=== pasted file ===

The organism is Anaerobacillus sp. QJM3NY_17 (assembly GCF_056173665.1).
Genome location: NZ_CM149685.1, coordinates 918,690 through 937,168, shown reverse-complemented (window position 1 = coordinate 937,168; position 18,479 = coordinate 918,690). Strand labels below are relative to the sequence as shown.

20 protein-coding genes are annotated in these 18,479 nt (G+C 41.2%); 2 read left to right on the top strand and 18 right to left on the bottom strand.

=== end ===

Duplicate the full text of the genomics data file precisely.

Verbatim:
The organism is Anaerobacillus sp. QJM3NY_17 (assembly GCF_056173665.1).
Genome location: NZ_CM149685.1, coordinates 918,690 through 937,168, shown reverse-complemented (window position 1 = coordinate 937,168; position 18,479 = coordinate 918,690). Strand labels below are relative to the sequence as shown.

20 protein-coding genes are annotated in these 18,479 nt (G+C 41.2%); 2 read left to right on the top strand and 18 right to left on the bottom strand.